Red Ter­ror Strikes at Sukma: 25 CRPF Men Mar­tyred

Libertatem Magazine - - Contents - by Vaib­hav Sharma

The na­tion is gal­lop­ing with a myr­iad of prob­lems in the con­tem­po­rary times. While the colos­sal is­sues of poverty, il­lit­er­acy and un­em­ploy­ment con­tinue to rat­tle the na­tion there have been move­ments as­so­ci­ated with re­gional im­bal­ances and back­ward­ness in devel­op­ment. Such sit­u­a­tions have been wit­nessed in North-east­ern parts and the ill fa­mous ‘Red Cor­ri­dor’ of the na­tion. The ‘Red Cor­ri­dor’ con­sists of the 100 dis­tricts across states like Ch­hat­tis­garh, Jhark­hand, Odisha, West Ben­gal, Andhra Pradesh, Ma­ha­rash­tra, Kar­nataka, Bi­har and Te­lan­gana which have seen the Maoists vi­o­lence. The re­cent at­tack of Maoists at Kala Pathar in Sukma dis­trict of Ch­hat­tis­garh which led to the death of 25 CRPF per­son­nel has served as a grim re­minder for the grav­ity of the sit­u­a­tion. The Maoists at­tacks have been a reg­u­lar phe­nom­e­non in the re­cent past with mem­o­ries of dread­ful am­bush at Dan­de­wada last year still afresh. The prob­lem of Maoist ter­ror­ism is one of the most gru­elling ques­tion which con­tin­ues to ques­tion both the pol­icy of Cen­tral as well as the State gov­ern­ments, as re­gards the so­lu­tion to this re­gional cause. The task of the administration of law and or­der in these dis­tricts have been that of state po­lice along with Cen­tral paramil­i­tary forces in the times of trou­ble. The at­tacks which pri­mar­ily stems from the acute back­ward­ness of these ar­eas have seen large toll of the lives of se­cu­rity forces in the at­tacks. While a vast ma­jor­ity of the mar­tyrs are as­so­ci­ated with the CRPF 74th Bat­tal­ion, which was at­tacked on 24th April.

The his­tory of the Maoists move­ment is connected with the Nax­al­bari Rev­o­lu­tion of 1967 which saw the seeds of the Maoist phi­los­o­phy of class con­flict sown in In­dia. It frowned upon the state es­tab­lish­ment as per­pet­u­a­tors of class ex­ploita­tion and anti-poor sys­tems. While the first phase of the move­ment saw the spread of this can­cer across the na­tion, care­ful plan­ning and a spate of de­vel­op­men­tal schemes tar­get­ing these ar­eas saw the re­stric­tion of the ma­jor por­tion of the men­ace to states of Ch­hat­tis­garh, Jhark­hand, Odisha and Andhra Pradesh. Over the years, the state gov­ern­ments es­pe­cially in Andhra Pradesh have learnt to uti­lize funds in an ap­pro­pri­ate man­ner and en­sure the in­clu­sion of the poor trib­als in the de­vel­op­men­tal process as well. It has been com­ple­mented with zero tol­er­ance to­wards the Maoist at­tacks and set­ting up spe­cialised teams of the state po­lice to tackle the new age ter­ror­ism. The ‘Grey­hounds’ of Andhra Pradesh have been highly suc­cess­ful in their anti-maoist op­er­a­tions of push­ing the in­sur­gents deeper into the forested ar­eas. There is a vis­i­ble change in the level of in­fras­truc­tural devel­op­ment and sup­ply of ba­sic ameni­ties when one en­ters Andhra Pradesh from the state of Jhark­hand. It is ironic that the cre­ation of the states of Jhark­hand and Ch­hat­tis­garh was done on the pre­text of re­gional up­lift­ment, but the same has failed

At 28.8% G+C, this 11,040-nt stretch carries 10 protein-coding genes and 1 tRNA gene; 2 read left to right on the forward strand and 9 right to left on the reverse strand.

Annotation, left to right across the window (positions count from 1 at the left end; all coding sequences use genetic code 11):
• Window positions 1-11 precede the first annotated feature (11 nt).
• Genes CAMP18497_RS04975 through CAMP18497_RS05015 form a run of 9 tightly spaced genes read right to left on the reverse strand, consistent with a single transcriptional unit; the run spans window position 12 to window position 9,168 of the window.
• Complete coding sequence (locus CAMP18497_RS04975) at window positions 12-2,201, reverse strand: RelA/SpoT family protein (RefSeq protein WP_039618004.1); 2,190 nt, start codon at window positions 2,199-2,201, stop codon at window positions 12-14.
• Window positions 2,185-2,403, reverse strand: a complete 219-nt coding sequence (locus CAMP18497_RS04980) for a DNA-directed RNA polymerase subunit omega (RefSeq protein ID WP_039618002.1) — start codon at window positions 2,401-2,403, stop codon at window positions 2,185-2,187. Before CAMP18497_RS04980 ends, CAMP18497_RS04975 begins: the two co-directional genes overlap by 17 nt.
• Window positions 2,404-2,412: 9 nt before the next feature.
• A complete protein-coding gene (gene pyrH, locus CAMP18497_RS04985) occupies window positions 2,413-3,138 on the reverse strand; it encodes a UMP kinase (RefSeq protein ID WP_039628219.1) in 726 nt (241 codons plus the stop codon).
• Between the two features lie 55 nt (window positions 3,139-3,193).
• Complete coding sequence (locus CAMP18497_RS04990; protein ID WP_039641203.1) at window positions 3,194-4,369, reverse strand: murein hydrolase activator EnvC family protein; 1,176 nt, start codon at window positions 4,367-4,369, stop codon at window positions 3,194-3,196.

mis­er­ably to solve the prob­lem. Though the state of Ch­hat­tis­garh, since its 17 years of his­tory has seen a rul­ing dis­pen­sa­tion gov­ern for a vast ma­jor­ity of 12 years, the po­lit­i­cal sta­bil­ity has not helped the cause ei­ther. The ma­jor fac­tor re­spon­si­ble for the fail­ure of the state to solve the men­ace of Maoist vi­o­lence has been the lack of the po­lit­i­cal will of the state gov­ern­ments to search for any am­i­ca­ble so­lu­tion to this crit­i­cal prob­lems. The state govern­ment has not only failed to cor­rect the lop­sided devel­op­ment of the se­lected ar­eas, but has also not been un­able to in­clude the poor and tribal in the am­bit of devel­op­ment. They have only re­lied on the Cen­tral govern­ment for the vast gamut of funds in the name of devel­op­ment, a ma­jor­ity of which falls vic­tim to the wide­spread cor­rup­tion and is un­able to have much im­pact on the grass­root level.

Changed Char­ac­ter of Maoist Move­ment

The tenants of the Maoist move­ment which be­gan in the late six­ties have un­der­gone a sea change from its ear­lier char­ac­ter of be­ing phi­los­o­phy driven. The na­ture of the move­ment and the cause of Mao­ism aris­ing from the so­cial phi­los­o­phy of class ex­ploita­tion has re­ceded in its ide­o­log­i­cal moor­ings. The fo­cus of the move­ment in the mod­ern times, has been more on blood­shed and at­tacks on state es­tab­lish­ments than, ear­lier fo­cus on in­tel­lec­tual learn­ings. The fact can also be the re­sult of the demise of the stal­warts like Kanu Sanyal, Charu Majumdar, etc. who di­rected the move­ment in the neb­u­lous years. The present creed of lead­ers don’t have that depth nei­ther in phi­los­o­phy nor has the pa­tience to build up the mass mo­men­tum for the de­sired so­cial change. The re­sult has been the fo­cus on killing more peo­ple rather than cre­at­ing aware­ness among the masses for the need to re­volt. The bru­tal killings of the in­no­cent vil­lagers on the fear on be­ing in­form­ers and the loot­ings of vil­lagers to finance the move­ment of smacks of ban­ditry rather than so­cial up­lift­ment of the peo­ple. The thrust of the govern­ment on tar­geted devel­op­ment of the Maoist af­fected re­gions have eroded the so­cial base of the move­ment with vil­lagers and trib­als re­al­is­ing the im­por­tance of be­ing the part of the main­stream and are dis­il­lu­sioned by the utopian strug­gle of Maoist for the cre­ation of a class­less so­ci­ety. The frus­tra­tion of the Maoists could be gauged from the fact that the 24th April at­tack at Sukma was con­ducted by more than 300 in­sur­gents at bat­tal­ion of 150 CRPF men. They have also re­alised that the end of the move­ment is near andthus, have re­sorted to mass at­tacks rather than ear­lier tac­tics of guer­rilla war­fare.